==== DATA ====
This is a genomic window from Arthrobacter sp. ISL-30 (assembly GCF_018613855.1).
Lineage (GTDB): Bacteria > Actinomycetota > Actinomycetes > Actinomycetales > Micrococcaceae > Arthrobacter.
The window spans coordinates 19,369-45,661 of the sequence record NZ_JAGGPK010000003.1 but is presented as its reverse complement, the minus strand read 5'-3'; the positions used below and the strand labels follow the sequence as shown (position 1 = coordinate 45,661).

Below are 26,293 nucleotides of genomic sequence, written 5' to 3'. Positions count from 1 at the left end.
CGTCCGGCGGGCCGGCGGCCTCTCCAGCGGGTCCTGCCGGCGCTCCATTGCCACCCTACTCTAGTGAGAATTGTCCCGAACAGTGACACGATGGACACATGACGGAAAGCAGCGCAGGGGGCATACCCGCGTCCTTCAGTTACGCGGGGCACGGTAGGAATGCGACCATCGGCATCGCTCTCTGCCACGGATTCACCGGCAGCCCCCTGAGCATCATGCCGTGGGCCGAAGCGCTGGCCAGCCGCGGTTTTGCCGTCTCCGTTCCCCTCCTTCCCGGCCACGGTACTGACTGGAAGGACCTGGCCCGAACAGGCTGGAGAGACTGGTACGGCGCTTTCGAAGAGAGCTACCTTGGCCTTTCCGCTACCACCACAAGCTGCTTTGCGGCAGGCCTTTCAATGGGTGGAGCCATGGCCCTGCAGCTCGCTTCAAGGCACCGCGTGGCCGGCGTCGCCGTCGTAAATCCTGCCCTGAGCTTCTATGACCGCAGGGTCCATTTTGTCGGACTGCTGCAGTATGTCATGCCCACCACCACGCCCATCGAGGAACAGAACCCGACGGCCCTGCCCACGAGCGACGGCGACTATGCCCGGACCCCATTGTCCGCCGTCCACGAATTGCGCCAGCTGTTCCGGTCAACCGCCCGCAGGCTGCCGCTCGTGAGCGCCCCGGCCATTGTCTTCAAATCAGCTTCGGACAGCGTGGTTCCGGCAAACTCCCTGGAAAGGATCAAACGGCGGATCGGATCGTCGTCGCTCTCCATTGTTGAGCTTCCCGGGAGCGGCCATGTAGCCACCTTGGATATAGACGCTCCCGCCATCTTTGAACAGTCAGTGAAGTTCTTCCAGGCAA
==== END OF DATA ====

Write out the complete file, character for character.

This is a genomic window from Arthrobacter sp. ISL-30 (assembly GCF_018613855.1).
Lineage (GTDB): Bacteria > Actinomycetota > Actinomycetes > Actinomycetales > Micrococcaceae > Arthrobacter.
The window spans coordinates 19,369-45,661 of the sequence record NZ_JAGGPK010000003.1 but is presented as its reverse complement, the minus strand read 5'-3'; the positions used below and the strand labels follow the sequence as shown (position 1 = coordinate 45,661).

Below are 26,293 nucleotides of genomic sequence, written 5' to 3'. Positions count from 1 at the left end.
CGTCCGGCGGGCCGGCGGCCTCTCCAGCGGGTCCTGCCGGCGCTCCATTGCCACCCTACTCTAGTGAGAATTGTCCCGAACAGTGACACGATGGACACATGACGGAAAGCAGCGCAGGGGGCATACCCGCGTCCTTCAGTTACGCGGGGCACGGTAGGAATGCGACCATCGGCATCGCTCTCTGCCACGGATTCACCGGCAGCCCCCTGAGCATCATGCCGTGGGCCGAAGCGCTGGCCAGCCGCGGTTTTGCCGTCTCCGTTCCCCTCCTTCCCGGCCACGGTACTGACTGGAAGGACCTGGCCCGAACAGGCTGGAGAGACTGGTACGGCGCTTTCGAAGAGAGCTACCTTGGCCTTTCCGCTACCACCACAAGCTGCTTTGCGGCAGGCCTTTCAATGGGTGGAGCCATGGCCCTGCAGCTCGCTTCAAGGCACCGCGTGGCCGGCGTCGCCGTCGTAAATCCTGCCCTGAGCTTCTATGACCGCAGGGTCCATTTTGTCGGACTGCTGCAGTATGTCATGCCCACCACCACGCCCATCGAGGAACAGAACCCGACGGCCCTGCCCACGAGCGACGGCGACTATGCCCGGACCCCATTGTCCGCCGTCCACGAATTGCGCCAGCTGTTCCGGTCAACCGCCCGCAGGCTGCCGCTCGTGAGCGCCCCGGCCATTGTCTTCAAATCAGCTTCGGACAGCGTGGTTCCGGCAAACTCCCTGGAAAGGATCAAACGGCGGATCGGATCGTCGTCGCTCTCCATTGTTGAGCTTCCCGGGAGCGGCCATGTAGCCACCTTGGATATAGACGCTCCCGCCATCTTTGAACAGTCAGTGAAGTTCTTCCAGGCAA